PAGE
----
The other weekend, I went on a retreat at a beautiful, peaceful place called Charney Manor in Oxfordshire. The theme for the weekend was ‘Letting Go’ and I discovered so much during my time there that if I’d had to come home on the Saturday morning, rather than the Sunday afternoon, I would have still felt I’d gained some valuable insights. Individually and as a group we explored various aspects of ‘letting go’, from mental clutter to time commitments to bigger issues about who we are and what our lives are about.
Since my return to ‘real life’, I’ve continued to reflect upon my time there and have felt inspired to act upon much of what I’ve learnt. Yet part of the ‘letting go’ process for me has been loosening my tight grip on the desire to do everything, sort everything, change everything immediately, now, sooner – so not rushing in and overturning too much all at once has been a lesson in itself. Instead I’m recording all my thoughts on what to let go of in my journal and hope to release them gradually, trusting that a time will come when it’s clearly the right moment to lay them down.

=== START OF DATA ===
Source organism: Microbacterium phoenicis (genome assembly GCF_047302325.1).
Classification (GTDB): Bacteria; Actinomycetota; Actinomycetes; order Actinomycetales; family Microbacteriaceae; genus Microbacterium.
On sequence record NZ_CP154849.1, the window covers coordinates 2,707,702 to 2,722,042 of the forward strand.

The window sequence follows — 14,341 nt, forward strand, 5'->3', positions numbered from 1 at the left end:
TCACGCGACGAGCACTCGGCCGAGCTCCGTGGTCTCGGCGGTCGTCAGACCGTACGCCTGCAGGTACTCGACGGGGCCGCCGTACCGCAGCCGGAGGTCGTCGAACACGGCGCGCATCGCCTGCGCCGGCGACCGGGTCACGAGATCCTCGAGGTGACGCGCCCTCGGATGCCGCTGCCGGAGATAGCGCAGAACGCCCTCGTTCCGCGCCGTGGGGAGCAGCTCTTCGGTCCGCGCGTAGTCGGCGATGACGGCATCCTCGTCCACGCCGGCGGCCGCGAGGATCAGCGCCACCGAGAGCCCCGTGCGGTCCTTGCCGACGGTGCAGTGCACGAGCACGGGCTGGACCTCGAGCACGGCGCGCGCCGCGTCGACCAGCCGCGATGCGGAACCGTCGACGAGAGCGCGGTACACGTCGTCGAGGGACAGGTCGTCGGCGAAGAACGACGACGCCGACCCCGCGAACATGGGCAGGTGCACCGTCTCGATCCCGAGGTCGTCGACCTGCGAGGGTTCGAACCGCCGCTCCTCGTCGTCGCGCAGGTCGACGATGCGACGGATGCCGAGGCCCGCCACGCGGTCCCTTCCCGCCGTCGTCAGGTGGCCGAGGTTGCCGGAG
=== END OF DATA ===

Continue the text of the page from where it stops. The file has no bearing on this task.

Some things, though, have been let go of already. Often these have not been snap decisions, but the result of several months of wrangling and angsting – with the retreat giving me the final push that I needed. In other cases, I thought I’d let go of something only to reconsider. Case in point: my tidy top drawer, in which I keep jewellery and some toileteries. It is usually very neat, like all my drawers. Only it had been getting steadily messier. Not horrendously so, but enough for me to notice my usual standards were slipping. What does it matter?, I thought, It’s no big deal. I’m letting go and learning to let things be. This thought process has been liberating. Rather than chastising myself every time I’ve opened the drawer over the last week, I let go of that inner dialogue that goes something like You must tidy this drawer, you great big fat slob. You are so messy and untidy and disorganised that you fail to qualify as a successful, competent adult. You are a slovenly, immature and useless loser. Quite a relief, clearly, to not have that thought sequence every time I’ve gone to moisturise. Funnily enough, letting go of beating myself up about what is a fairly inconsequential matter (an untidy drawer isn’t going to kill anyone) has had a strange contrary effect: tonight I got up from my desk, seized by an overwhelming to sort the drawer out. No musts, or shoulds, or feeling that my entire self-worth is bound up with the end result; simply a desire to restore order to the bottles and tins. It seems I can let go of the self-loathing without having to let go of the tidy drawer – a classic case of not chucking the baby out with the bathwater.